Don’t ask if
ask if they’re
Nike has released its first commercial with former San Francisco 49ers quarterback Colin Kaepernick as its new “Just Do It” spokesman.
This 2-minute spot, titled Dream Crazy from longtime ad agency Wieden and Kennedy is filled with inspirational scenes of young athletes facing adversity to go after their dream and also features Shaquem Griffin, Serena Williams and LeBron James. The voiceover is Colin Kaepernick who in the end is seen staring an image of the American flag.
The overall message, “Don’t ask if your dreams are crazy, ask if they’re crazy enough.”
DREAM CRAZY NIKE
Kaepernick who has been shunned by the NFL and those following a false rhetoric after he began a movement of kneeling during the United States national anthem to protest racial injustice in August 2016 has remained a Nike athlete with the company.
The question being, “Will Nike lose or gain by taking the risk in using the controversial Kaepernick?”
“Will there be people who stop buying Nike because of this? Yes,” says Brian Cristiano, CEO of ad agency Bold Worldwide. “But there will also be others who use this as an excuse to buy another jersey or pair of sneakers. Regardless of how loud the keyboard warriors and voices opposed to Kaepernick get, Nike will remain standing at the end of it all. And as they say, no press is bad press.”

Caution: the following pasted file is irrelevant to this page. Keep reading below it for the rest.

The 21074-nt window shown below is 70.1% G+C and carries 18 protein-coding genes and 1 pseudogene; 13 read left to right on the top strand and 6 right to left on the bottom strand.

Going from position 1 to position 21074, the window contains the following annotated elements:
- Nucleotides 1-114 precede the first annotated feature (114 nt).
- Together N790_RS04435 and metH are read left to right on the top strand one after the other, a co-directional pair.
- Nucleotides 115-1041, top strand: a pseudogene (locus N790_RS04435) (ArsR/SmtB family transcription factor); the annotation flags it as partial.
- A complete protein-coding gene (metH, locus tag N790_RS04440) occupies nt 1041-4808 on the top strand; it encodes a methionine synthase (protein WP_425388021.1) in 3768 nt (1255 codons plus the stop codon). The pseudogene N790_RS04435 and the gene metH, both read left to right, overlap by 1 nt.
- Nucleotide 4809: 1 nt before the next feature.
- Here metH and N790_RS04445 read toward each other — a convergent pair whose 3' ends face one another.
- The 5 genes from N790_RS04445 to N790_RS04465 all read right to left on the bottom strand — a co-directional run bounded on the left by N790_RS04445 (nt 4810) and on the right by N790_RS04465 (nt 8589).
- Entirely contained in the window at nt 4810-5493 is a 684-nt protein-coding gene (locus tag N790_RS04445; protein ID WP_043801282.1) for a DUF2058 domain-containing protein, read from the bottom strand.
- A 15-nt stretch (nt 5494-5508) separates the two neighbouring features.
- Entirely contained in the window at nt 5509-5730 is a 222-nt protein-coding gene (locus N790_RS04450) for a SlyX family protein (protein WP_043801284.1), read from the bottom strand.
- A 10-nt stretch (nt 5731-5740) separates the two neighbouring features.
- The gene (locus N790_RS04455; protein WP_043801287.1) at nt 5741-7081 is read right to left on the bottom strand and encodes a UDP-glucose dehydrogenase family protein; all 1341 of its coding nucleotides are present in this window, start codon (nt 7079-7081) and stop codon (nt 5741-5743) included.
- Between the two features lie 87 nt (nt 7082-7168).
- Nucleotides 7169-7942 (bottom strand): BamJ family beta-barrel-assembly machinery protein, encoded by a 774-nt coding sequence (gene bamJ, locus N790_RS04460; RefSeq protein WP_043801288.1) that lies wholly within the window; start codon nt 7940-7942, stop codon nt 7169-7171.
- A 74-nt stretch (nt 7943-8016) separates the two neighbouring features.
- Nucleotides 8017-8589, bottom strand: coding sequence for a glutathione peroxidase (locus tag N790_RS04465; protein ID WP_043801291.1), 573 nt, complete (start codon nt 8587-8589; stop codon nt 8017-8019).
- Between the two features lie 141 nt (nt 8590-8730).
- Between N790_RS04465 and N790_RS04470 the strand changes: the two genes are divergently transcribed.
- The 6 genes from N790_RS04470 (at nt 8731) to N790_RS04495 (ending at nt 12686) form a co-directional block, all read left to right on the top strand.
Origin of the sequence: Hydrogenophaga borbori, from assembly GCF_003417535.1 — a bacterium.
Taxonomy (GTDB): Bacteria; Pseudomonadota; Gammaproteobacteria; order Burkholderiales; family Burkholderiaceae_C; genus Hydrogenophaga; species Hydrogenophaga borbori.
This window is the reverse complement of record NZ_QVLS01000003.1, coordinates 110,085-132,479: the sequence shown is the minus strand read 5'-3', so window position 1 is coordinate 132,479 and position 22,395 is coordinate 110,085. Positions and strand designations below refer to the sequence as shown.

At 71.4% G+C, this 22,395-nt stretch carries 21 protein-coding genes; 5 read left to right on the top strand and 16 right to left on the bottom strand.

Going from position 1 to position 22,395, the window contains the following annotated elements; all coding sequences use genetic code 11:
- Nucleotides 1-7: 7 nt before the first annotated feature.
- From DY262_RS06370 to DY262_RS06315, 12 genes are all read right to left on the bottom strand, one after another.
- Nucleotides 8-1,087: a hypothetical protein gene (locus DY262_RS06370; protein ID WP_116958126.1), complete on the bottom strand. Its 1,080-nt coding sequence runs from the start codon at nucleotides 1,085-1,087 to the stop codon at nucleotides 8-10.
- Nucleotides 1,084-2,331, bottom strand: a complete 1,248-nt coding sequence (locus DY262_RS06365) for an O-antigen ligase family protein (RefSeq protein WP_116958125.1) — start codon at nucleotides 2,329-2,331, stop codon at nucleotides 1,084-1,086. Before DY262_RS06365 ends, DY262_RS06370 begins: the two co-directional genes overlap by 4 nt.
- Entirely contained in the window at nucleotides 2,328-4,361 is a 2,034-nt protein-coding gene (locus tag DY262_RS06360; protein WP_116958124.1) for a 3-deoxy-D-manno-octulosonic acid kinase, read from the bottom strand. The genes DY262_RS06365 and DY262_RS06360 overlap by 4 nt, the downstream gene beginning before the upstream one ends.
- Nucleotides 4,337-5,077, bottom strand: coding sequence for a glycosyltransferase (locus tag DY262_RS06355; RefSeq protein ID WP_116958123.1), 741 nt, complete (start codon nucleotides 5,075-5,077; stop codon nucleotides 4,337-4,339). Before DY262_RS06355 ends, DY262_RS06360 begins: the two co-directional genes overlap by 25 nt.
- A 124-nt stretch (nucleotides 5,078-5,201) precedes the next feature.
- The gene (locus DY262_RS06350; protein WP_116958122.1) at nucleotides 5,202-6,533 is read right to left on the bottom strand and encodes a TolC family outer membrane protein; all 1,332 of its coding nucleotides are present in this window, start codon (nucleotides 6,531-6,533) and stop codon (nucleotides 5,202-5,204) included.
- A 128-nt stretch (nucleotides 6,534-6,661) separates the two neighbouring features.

Bob Dorfman, a sports marketing expert with Baker Street Advertising, echoes a similar tone. “Yes, it will alienate consumers—just look at the Twitter reaction already,” he says. “But the attention it will gain, the publicity, the media discourse, the incredible reaction will far outweigh any loss of business that might result. For every swoosh that’s lost, one or more will be gained.”
As for the NFL, they chimed in yesterday with this statement, “The National Football League believes in dialogue, understanding and unity. We embrace the role and responsibility of everyone involved with this game to promote meaningful, positive change in our communities,” Jocelyn Moore, the NFL’s executive vice president of Communications and Public Affairs, said in a statement on Tuesday. “The social justice issues that Colin and other professional athletes have raised deserve our attention and action.”
Nike is the official uniform maker for the NFL, and recently extended its contract through 2028.